The increased industrial software metrics activity seen in the last 10 years may be regarded as a successful symptom of an expanding subject area. Yet, this industrial practice is not related in content to the increased academic and research activity. The metrics being practised are essentially the same basic metrics that were around in the late 1960s. In other words these are metrics based around LOC (or very similar) size counts, defect counts, and crude effort figures (in person months). The mass of academic metrics research has failed almost totally in terms of industrial penetration. This is a particularly devastating indictment given the inherently applied nature of the subject. Having been heavily involved ourselves in academic software metrics research the obvious temptation would be to criticise the short-sightedness of industrial software developers. Instead, we recognise that industrialists have accepted the simple metrics and rejected the esoteric for good reasons. They are easy to understand and relatively simple to collect. Since the esoteric alternatives are not obviously more valid there is little motivation to use them. We are therefore using industrial reality to fashion our research. One of our objectives is to develop metrics-based management decision support tools that build on the relatively simple metrics that we know are already being collected. These tools combine different aspects of software development and testing and enable managers to make many kinds of predictions, assessments and trade-offs during the software life-cycle, without any major new metrics overheads. Most of all our objective is to handle the key factors largely missing from the usual metrics models: uncertainty and combining different (often subjective) evidence. Traditional (largely regression-based) models are inadequate for this purpose. We have shown how the exciting technology of Bayesian nets (whose complexities are hidden to users) helps us meet our objective. The approach does, however, force managers to make explicit those assumptions which were previously hidden in their decision-making process. We regard this as a benefit rather than a drawback. The BBN approach is actually being used on real projects and is receiving highly favourable reviews. We believe it is an important way forward for metrics research.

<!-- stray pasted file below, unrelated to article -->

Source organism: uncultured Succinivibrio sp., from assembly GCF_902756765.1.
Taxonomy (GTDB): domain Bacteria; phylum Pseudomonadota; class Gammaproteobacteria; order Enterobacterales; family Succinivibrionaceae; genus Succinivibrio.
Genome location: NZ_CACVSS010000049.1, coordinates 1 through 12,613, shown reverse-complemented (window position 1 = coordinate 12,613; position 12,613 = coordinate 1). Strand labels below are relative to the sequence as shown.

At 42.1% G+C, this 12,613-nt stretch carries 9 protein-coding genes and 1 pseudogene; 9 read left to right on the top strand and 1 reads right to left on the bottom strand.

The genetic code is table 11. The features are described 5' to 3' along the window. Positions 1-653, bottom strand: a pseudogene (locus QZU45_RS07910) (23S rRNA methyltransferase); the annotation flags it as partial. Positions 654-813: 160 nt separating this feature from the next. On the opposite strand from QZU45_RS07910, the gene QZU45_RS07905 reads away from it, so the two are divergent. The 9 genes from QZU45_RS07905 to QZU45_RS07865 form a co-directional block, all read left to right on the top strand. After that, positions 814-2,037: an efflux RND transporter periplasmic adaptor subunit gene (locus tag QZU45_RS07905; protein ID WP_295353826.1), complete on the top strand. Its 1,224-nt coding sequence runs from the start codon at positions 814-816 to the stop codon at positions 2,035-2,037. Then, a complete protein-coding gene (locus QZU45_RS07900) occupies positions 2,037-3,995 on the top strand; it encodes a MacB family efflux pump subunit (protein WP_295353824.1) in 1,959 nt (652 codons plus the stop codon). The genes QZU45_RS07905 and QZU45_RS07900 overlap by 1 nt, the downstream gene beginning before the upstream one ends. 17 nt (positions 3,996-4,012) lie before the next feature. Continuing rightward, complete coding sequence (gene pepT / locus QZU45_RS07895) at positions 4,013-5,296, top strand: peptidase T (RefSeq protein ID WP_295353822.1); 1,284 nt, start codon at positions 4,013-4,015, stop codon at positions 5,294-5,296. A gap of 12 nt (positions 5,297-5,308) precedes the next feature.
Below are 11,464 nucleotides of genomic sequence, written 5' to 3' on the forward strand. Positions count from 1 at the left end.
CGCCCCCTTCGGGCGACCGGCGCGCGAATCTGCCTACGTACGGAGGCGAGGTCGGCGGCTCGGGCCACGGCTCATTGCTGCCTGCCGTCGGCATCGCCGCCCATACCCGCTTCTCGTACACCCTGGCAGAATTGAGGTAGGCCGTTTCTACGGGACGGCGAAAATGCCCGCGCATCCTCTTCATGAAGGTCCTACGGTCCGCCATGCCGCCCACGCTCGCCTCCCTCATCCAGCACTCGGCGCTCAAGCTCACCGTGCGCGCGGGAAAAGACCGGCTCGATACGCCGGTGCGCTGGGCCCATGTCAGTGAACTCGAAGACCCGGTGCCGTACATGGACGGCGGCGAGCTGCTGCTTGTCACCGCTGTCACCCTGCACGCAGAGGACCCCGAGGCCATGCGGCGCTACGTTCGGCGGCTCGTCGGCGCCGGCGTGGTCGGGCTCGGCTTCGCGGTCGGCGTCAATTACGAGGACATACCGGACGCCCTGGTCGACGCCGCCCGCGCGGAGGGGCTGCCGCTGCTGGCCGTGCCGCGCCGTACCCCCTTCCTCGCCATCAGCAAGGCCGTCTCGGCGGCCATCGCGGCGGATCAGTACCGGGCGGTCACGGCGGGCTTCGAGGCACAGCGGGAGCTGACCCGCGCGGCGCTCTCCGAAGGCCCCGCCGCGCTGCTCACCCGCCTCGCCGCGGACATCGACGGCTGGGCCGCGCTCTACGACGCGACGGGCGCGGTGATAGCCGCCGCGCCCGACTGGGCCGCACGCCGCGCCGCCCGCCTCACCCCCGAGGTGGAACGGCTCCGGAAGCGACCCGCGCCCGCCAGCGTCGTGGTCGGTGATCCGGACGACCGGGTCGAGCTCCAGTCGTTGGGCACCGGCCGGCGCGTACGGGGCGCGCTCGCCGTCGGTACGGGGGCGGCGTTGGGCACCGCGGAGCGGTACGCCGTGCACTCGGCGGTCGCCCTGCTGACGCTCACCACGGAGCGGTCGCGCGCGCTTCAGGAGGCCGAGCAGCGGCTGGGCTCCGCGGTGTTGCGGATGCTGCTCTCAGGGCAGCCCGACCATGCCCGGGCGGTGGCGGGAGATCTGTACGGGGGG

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Last modified: July 28, 1999.